TORONTO -- Climate change is hindering access to healthy food in Indigenous communities across Canada, advocacy group Human Rights Watch (HRW) says in a new report.

The report, which is based on interviews with more than 120 residents of First Nations in northern Ontario, northern British Columbia and Yukon, as well as experts on Indigenous issues, was released Wednesday.

“Climate change is significantly impacting First Nations—and their livelihoods—across Canada, and there is evidence that the worst is yet to come,” it reads.

Food insecurity affects approximately one in seven Canadian households. Indigenous communities experience food insecurity at a much higher rate; a 10-year study released last year found that 48 per cent of First Nations households struggle to put food on the table. Early signs suggest the COVID-19 pandemic and resulting economic downturn have exacerbated the problem.

Likewise, while the climate crisis has affected all of Canada – the country is warming at double the global rate – northern communities are disproportionately impacted.

“The horrible irony is that we have contributed very little to climate change, but are facing the biggest impacts,” Vern Cheechoo of the Mushkegowuk Council, a regional Cree group in northern Ontario, said Wednesday at a press conference organized around the report’s release.

HRW brought together these two issues, showing how they combine to pose problems for lives and livelihoods in remote Indigenous communities.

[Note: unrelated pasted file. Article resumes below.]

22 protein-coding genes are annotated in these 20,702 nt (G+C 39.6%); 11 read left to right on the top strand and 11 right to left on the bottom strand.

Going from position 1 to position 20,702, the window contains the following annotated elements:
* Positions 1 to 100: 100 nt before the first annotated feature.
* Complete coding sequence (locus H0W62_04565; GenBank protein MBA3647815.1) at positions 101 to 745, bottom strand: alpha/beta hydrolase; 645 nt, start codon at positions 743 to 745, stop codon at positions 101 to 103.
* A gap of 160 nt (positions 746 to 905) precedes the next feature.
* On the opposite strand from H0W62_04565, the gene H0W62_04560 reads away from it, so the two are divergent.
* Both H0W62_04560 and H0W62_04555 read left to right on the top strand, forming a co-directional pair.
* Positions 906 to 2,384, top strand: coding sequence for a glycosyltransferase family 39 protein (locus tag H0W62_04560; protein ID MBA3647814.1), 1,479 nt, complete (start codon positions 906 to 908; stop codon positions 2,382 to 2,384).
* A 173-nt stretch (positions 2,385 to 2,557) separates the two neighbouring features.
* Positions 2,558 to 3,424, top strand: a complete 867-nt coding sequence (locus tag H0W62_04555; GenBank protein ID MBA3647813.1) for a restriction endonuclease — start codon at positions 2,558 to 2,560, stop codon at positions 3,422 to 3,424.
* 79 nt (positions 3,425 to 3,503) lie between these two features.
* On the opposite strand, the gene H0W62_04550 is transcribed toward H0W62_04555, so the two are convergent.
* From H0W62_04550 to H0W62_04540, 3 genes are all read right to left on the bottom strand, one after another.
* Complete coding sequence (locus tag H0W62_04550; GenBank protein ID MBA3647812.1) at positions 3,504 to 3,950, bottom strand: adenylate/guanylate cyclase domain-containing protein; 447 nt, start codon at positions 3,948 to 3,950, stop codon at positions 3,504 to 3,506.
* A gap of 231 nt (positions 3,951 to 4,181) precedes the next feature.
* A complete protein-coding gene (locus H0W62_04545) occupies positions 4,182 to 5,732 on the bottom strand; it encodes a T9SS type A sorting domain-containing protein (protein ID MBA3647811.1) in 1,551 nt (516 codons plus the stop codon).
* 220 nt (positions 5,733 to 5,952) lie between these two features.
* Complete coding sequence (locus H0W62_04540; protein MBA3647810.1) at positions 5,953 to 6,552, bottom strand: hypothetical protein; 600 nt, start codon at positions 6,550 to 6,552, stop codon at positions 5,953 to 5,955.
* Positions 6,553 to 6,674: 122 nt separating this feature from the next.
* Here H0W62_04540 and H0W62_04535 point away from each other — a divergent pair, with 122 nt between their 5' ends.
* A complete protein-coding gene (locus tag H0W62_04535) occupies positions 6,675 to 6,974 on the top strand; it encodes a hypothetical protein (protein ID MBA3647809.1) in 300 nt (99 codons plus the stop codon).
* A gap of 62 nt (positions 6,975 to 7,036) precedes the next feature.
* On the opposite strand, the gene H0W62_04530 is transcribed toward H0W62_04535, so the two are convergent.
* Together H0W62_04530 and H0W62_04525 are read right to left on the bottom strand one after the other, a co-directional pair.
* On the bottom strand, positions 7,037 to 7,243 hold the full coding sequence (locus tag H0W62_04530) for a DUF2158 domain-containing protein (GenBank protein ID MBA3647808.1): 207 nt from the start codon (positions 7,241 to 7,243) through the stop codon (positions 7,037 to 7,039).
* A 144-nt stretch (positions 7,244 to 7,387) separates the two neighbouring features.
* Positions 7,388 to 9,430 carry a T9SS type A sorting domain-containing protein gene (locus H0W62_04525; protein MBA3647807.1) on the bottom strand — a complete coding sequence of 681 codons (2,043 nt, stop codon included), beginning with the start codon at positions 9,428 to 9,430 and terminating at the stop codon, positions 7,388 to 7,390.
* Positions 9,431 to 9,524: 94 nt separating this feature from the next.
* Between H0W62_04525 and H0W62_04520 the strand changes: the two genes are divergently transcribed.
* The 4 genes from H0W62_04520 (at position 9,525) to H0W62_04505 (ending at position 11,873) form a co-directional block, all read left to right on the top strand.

The report details the experiences of Joseph and Helen Koostachin, a couple who live in Peawanuck, Ont. The remote Cree community is located near James Bay and does not have year-round road access to the rest of the country.

Hunting, trapping and fishing have been the Koostachins’ main methods of obtaining food for their entire lives. However, they told the HRW researchers, these activities are becoming much more difficult because of climate change.

The ice that forms on nearby waterways is rarely as stable as it used to be, they said, making it more difficult to travel over the ice for wintertime hunting. During the summer months, nearby rivers often run low, making canoe trips difficult. And all of this transportation is necessary to secure food, because fewer geese and caribou are migrating to the area, meaning anyone in Peawanuck looking for traditional sources of food may have to travel farther than they ever have before.

These challenges are not unique to Peawanuck; the HRW researchers heard similar stories from those they talked to in the Skeena River watershed in B.C. and Old Crow, Yukon.

“Residents reported drastic reductions in the quantity of harvestable resources available, and increased difficulty and danger associated with harvesting,” they wrote.

“They attributed this decline in part to changes in wildlife habitat as a result of climate change, including changing ice and permafrost, wildfires, warming water temperatures, changes in precipitation and water levels, and unpredictable weather.”

Many of those who spoke to the researchers stressed that these changes have been happening for decades. In Old Crow, Lorraine Netro has seen them firsthand. She describes the fly-in community as “ground zero for climate change.”

“We’ve watched our landscape change right in front of our eyes,” she said at the press conference.